A search strategy is a way to efficiently find the information needed to answer your research question.
A search strategy helps you to go about your work systematically, resulting in finding relevant information. By giving focus to your search you will get more specific results and spend less time reading irrelevant material.
You could ask yourself four questions in relation to an effective search strategy:
1. What am I searching for?
a. What is the subject of your search?
b. What types of documents contain the relevant information?
2. Where to search?
Choose the most suitable database/catalogue/website etc.: your choice is dependent on the answers to questions 1a and 1b. The library gives access to search engines for each discipline.
3. How to search?
a. Perform an efficient search: use relevant search terms and make use of the functionalities of the databases and search engines
b. There are several search methods. The bibliographic method (entering search terms in scientific search engines) and the snowball/citation search method (basing your search on something you already found) are the major ones. How to use these methods exactly depends on the options the search engines offer.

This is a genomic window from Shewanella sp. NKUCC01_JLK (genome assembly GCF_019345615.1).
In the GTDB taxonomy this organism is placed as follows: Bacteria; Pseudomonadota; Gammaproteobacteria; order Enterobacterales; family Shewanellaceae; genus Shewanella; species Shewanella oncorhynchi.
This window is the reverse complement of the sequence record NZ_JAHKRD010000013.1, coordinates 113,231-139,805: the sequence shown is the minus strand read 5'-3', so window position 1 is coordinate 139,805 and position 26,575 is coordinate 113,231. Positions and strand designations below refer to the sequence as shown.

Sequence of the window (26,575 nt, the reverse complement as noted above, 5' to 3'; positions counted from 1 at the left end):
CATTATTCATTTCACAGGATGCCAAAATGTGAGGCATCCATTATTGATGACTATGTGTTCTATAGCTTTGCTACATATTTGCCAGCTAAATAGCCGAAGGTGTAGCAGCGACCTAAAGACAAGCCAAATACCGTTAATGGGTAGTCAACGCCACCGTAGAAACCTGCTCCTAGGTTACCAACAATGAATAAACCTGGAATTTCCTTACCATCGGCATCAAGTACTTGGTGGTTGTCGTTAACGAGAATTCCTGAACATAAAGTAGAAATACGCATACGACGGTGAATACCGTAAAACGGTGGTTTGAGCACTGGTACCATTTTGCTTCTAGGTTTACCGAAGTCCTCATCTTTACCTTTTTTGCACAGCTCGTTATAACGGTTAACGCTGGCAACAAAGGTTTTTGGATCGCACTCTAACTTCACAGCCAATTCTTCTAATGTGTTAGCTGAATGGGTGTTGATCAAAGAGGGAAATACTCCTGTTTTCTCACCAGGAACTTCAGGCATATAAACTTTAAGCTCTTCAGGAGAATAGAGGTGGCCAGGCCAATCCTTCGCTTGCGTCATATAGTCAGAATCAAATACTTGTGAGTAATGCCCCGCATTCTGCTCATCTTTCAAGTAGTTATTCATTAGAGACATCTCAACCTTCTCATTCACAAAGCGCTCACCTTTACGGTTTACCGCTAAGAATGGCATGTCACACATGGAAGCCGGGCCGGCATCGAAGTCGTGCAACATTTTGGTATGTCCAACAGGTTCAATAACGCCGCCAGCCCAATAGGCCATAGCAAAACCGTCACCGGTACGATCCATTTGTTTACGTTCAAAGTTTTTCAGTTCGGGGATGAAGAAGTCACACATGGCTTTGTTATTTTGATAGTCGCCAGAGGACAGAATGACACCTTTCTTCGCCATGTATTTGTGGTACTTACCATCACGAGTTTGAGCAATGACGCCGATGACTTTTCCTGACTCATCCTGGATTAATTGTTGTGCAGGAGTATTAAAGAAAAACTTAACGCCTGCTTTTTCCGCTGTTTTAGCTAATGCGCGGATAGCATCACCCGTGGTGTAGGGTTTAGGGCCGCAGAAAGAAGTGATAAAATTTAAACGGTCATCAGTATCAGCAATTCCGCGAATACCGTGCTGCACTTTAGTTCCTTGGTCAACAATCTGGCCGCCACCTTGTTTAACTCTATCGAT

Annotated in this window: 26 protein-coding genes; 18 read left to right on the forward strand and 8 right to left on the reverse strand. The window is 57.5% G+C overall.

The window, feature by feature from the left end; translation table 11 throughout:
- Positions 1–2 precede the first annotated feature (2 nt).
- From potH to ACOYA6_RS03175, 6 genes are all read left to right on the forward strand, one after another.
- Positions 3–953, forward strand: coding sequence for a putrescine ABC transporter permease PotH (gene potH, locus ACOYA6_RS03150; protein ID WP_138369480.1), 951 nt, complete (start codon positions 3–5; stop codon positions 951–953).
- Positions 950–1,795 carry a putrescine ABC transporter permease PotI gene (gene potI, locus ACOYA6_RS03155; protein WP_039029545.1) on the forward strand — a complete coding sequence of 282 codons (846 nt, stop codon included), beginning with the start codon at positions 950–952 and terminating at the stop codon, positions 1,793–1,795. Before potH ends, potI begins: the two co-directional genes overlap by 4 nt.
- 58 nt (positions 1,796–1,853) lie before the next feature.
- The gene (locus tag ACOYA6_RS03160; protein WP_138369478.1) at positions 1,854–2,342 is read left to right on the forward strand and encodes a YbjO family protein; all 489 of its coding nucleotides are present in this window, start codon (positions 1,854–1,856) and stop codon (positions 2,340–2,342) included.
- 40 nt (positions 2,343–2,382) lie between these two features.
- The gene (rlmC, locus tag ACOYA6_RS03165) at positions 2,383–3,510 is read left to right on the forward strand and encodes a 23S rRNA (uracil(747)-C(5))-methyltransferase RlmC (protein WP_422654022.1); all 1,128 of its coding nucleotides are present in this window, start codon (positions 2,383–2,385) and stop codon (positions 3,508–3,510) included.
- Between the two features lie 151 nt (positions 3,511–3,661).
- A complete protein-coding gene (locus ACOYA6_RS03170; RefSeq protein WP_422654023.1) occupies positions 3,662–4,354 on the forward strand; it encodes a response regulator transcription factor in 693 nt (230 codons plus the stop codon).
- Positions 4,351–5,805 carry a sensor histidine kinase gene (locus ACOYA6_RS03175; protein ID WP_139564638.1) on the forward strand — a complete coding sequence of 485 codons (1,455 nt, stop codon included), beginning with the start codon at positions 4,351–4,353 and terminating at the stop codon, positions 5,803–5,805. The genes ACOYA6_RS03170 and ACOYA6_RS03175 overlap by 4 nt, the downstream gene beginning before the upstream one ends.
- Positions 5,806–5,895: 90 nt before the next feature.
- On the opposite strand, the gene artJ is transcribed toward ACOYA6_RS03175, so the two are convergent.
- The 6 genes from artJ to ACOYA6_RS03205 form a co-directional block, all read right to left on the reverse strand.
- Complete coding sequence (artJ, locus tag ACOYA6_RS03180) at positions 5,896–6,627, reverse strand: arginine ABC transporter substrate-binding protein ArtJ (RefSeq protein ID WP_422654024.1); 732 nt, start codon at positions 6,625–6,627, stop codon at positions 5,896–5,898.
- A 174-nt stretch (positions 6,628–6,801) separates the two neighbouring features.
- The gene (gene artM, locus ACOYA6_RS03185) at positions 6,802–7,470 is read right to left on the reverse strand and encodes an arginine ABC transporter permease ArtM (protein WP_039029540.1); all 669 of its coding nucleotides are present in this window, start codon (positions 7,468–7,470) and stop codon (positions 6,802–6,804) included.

4. How do I select/assess the results?
a. Does the information you found answer (part of) your research question and
b. Is the information of good quality?
Before you use the sources you have found their relevance and scientific nature should be evaluated.This increases the reliability of your text. Methods and resources can be found in the LibGuide Evaluating sources.